I joined up with two other designers to build our own app called "Workday", a personal task management tool. We worked on the app while taking an intensive iOS development course. We designed the application and built a functioning prototype in Xcode using Swift for iOS in about 2 weeks.
Project Management tools like Asana, Basecamp, Trello, Pivotal, etc. are great for working in teams. But on a day to day basis trying to figure out just what you need to accomplish can be overwhelming, especially if you are working on multiple teams. And as any member of a product teams knows, you are constantly having to work with other teams, and with multiple tools.
Tools like these are built to scope out an entire project or product, for an entire team. Sure there is the ability to assign things to certain people, but the primary target is the entire team. Talking amongst us we realized that we all lose quit a bit of time struggling through these tools trying to figure out what we need to get done. So we decided to build a solution.
The idea was simple. We wanted to take all Basecamp to-dos, Trello boards, Pivotal stories, etc. assigned to you and gather them into one organized list of tasks. Giving you one place to use to track, respond to, and complete them.
We started sketching right away. We started simple, what do we need? A list of tasks. Maybe that's all you'd need. You could swipe to complete, or even select one to view details.
However, as we were discussing the needs of the user, an important idea struck us. It's not what you need to, but when. Let's say you get assigned two tasks. The first one is due in a week, and then the second is due tomorrow. The second task is going to be first on your list of priority right? So our first thought was to allow the user to reorder their tasks.
But was that enough? What if you could delay a task, and not worry about it until you needed to again? Much like the delay feature in Dropbox's Mailbox app.
Then we started to think about this as more of an inbox of items, rather than a list. It gave more weight to the tasks. A user could slide a task to either complete it, or put it off until a certain date. Now they have a list of items that they only need to get done today, and when they're all complete their "inbox" is empty.
But what about when you are going to work on them? What if a user not only had the ability to organize the order in which they worked on something but also for how long they worked on it, and at what time in the day?
This brought up another issue however. Say a user has finished all of their tasks for the day and they are ready to go home. How do they know what their day is going to look like tomorrow? Did they accidentally move too many tasks to tomorrow? Is there something they need to prepare for tomorrow's tasks? Do they have to wait until the clock strikes 12 to see what their tasks for tomorrow are? What if we gave them a way to peek into tomorrow's tasks and see what it was looking like?
We spent some time skecthing and whiteboarding this concept out until we got to a point we thought worked successfully enough to test.
We even spent some time, before diving into mockups, understanding how we were going to build certain more difficult parts of the App. We didn't want these to be barriers in terms of our designs, but we wanted to get an understanding of what exactly we were designing before asking someone (in this case ourselves) to build it.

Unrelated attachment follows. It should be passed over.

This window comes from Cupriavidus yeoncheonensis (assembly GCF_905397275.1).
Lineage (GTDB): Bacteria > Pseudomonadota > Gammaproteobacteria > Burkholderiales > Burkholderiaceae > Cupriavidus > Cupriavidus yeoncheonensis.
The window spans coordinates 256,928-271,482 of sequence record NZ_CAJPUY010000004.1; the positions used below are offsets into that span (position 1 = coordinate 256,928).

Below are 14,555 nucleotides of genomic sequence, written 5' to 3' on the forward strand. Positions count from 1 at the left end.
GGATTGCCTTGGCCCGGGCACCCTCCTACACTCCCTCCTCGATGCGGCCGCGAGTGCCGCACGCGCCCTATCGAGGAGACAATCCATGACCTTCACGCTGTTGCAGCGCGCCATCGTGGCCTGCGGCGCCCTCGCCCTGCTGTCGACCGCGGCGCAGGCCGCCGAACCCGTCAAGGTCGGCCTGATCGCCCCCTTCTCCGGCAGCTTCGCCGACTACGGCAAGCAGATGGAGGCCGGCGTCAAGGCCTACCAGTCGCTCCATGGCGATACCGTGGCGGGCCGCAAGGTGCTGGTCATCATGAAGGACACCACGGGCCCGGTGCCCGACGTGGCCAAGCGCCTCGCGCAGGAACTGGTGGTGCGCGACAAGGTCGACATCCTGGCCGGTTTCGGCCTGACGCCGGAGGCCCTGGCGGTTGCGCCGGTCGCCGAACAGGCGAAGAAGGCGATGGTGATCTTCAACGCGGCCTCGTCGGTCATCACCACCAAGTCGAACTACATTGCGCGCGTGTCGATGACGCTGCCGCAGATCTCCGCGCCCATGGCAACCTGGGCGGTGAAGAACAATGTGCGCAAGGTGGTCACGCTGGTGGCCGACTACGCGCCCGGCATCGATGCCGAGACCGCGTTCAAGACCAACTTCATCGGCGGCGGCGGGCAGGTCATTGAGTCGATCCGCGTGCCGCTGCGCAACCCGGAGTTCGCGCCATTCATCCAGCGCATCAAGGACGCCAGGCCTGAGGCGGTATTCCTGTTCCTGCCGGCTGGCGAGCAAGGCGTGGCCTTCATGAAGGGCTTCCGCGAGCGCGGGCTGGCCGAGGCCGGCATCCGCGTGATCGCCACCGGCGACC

Now we thought we were onto something, so we started to dive into Mockups. We knew were going to be building this in Xcode so we used Sketch App to make exporting assets a breeze.
We spent a few days iterating and flushing out all of the screens for the dashboard, task details, settings pages etc.
At this point I also started to mock up some animations and transitions in Adobe After Effects. Building these animations in swift was not going to be exactly the same, but After Effects made it possible to whip up some quick and dirty animations.
While working on these animations we also got to a finalized place with the mockups. We had developed a nice, simple visual style and completed all of the screens we needed.
We wanted this app and prototype to feel as real as possible so we also created all the other, less important screens such as settings, launch screen, etc.
Prototyping in Swift
With the mockups completed and most of the custom animations and transitions completed we moved on to the prototype. We worked with Xcode and wrote in Swift for iOS to build out the app.
The best part about this is that it's almost 100% real (we faked most of the data). It's written in the same code any developer would write, and because we can test it right on out phones it makes iterating on animations and interactions so much easier, and more likely to come out as you planned. As an exmaple below is the custom modal transition we built.
We were able to test out interactions that would be extremely hard to test with something like Invision, Flinto, or other prototyping tools. Below is an example of a reordering, drag and drop, and pinch to expand interactions.
The Final Result
In about 2 weeks (in addition to having full-time jobs) we designed and built a working, high fidelity prototype. Being able to code and build out our ideas was an amazing asset and lead to some pretty exciting results. Check out the video below for a 1 minute tour of the working app.